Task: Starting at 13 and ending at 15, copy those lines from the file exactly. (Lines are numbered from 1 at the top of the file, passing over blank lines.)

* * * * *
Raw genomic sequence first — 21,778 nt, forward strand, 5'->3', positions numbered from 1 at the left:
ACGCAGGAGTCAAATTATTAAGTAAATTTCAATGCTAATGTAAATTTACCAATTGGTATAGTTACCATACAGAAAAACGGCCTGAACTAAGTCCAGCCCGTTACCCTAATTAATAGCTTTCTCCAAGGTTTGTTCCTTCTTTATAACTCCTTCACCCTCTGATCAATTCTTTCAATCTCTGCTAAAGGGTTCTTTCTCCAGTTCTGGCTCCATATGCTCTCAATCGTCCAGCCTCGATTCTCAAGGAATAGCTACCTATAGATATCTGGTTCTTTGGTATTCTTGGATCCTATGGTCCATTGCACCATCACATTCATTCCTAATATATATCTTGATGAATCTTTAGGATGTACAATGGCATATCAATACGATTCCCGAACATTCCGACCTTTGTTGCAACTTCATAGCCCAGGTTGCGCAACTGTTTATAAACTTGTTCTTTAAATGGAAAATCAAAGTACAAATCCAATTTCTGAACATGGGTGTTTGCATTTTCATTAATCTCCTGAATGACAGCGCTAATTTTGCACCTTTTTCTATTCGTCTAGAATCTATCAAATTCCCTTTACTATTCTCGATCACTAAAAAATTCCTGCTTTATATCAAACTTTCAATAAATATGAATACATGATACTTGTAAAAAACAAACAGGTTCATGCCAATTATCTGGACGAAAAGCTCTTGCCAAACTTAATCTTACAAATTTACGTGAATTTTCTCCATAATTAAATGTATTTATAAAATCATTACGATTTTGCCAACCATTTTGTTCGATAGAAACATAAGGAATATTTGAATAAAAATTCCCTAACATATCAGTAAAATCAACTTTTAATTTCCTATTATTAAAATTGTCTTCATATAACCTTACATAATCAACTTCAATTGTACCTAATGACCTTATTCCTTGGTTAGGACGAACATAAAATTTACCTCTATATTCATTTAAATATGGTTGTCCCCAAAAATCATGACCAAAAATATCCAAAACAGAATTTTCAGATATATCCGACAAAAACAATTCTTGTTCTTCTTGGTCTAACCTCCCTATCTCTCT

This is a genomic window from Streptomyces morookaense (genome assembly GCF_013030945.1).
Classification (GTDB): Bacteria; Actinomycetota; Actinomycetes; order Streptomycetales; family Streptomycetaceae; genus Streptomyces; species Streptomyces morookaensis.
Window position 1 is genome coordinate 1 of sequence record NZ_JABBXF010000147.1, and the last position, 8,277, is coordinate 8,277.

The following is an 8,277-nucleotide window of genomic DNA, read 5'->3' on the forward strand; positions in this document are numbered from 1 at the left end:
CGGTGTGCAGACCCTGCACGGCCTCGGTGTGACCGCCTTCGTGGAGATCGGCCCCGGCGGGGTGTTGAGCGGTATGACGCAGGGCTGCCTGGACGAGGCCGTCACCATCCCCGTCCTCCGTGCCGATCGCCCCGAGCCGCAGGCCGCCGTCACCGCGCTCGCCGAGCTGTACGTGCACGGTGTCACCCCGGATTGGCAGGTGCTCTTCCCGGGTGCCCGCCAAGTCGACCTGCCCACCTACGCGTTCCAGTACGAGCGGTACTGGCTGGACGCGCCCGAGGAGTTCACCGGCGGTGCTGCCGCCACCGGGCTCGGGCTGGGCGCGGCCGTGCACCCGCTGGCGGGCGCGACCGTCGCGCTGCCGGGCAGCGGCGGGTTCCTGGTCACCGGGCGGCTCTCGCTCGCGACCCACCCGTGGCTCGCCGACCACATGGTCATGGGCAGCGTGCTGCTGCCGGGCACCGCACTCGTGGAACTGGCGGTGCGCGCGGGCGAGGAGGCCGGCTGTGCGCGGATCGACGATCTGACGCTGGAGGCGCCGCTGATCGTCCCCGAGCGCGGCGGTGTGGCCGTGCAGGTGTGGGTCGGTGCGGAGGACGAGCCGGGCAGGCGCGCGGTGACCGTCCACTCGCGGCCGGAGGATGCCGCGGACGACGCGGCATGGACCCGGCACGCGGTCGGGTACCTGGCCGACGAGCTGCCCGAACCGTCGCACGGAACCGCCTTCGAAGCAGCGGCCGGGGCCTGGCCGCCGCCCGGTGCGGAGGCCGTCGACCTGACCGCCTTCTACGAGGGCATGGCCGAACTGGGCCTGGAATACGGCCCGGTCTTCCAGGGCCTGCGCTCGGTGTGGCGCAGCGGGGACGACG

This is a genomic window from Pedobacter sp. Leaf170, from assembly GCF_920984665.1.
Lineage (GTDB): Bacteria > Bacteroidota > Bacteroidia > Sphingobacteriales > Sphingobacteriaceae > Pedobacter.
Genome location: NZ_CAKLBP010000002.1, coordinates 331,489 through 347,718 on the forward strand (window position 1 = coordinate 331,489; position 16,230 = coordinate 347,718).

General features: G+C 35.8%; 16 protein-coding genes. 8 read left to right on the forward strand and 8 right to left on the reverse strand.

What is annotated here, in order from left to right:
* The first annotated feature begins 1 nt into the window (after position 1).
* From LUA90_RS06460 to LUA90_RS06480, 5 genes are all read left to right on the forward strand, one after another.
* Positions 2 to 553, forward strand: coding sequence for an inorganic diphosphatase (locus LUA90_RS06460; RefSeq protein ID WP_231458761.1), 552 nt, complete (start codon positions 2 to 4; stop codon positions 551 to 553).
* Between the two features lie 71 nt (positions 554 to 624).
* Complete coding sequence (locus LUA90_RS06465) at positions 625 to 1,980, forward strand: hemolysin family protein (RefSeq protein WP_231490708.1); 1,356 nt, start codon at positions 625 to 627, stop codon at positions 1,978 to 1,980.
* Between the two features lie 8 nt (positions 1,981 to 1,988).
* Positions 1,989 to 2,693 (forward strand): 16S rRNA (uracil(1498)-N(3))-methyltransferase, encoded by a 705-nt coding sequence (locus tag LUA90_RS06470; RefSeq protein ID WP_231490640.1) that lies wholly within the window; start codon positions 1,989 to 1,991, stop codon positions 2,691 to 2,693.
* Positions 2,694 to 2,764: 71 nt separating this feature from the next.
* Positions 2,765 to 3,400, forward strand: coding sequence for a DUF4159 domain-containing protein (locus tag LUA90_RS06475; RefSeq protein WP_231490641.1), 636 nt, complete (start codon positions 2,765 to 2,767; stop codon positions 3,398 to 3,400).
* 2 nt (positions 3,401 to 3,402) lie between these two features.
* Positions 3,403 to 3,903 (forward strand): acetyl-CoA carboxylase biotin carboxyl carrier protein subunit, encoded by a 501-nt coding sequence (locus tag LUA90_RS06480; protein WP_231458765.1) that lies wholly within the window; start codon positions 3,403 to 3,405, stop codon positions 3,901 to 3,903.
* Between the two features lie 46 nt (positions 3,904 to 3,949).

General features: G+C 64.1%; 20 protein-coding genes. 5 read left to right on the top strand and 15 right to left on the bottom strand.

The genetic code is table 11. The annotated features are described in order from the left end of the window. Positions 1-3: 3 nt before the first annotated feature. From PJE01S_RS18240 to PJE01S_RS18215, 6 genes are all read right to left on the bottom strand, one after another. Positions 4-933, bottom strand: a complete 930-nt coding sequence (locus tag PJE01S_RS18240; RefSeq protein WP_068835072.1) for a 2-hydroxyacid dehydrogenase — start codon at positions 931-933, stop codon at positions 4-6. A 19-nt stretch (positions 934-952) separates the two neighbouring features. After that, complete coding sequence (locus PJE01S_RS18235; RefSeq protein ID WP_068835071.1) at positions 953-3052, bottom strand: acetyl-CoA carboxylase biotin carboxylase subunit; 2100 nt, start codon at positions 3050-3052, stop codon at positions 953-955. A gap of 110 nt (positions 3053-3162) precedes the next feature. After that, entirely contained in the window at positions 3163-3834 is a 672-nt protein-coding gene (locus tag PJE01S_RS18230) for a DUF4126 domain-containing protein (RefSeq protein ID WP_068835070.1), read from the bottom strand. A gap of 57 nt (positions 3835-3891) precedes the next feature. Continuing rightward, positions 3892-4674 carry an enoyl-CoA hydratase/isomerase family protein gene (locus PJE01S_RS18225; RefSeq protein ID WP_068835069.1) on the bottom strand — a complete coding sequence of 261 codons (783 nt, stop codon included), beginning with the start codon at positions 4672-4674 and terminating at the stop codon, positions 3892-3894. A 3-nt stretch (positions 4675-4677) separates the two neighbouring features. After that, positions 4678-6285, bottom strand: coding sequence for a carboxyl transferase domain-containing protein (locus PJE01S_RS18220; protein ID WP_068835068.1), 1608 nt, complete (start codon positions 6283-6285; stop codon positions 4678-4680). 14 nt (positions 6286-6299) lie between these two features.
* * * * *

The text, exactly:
* The first annotated feature begins 1 nt into the window (after position 1).
* From LUA90_RS06460 to LUA90_RS06480, 5 genes are all read left to right on the forward strand, one after another.
* Positions 2 to 553, forward strand: coding sequence for an inorganic diphosphatase (locus LUA90_RS06460; RefSeq protein ID WP_231458761.1), 552 nt, complete (start codon positions 2 to 4; stop codon positions 551 to 553).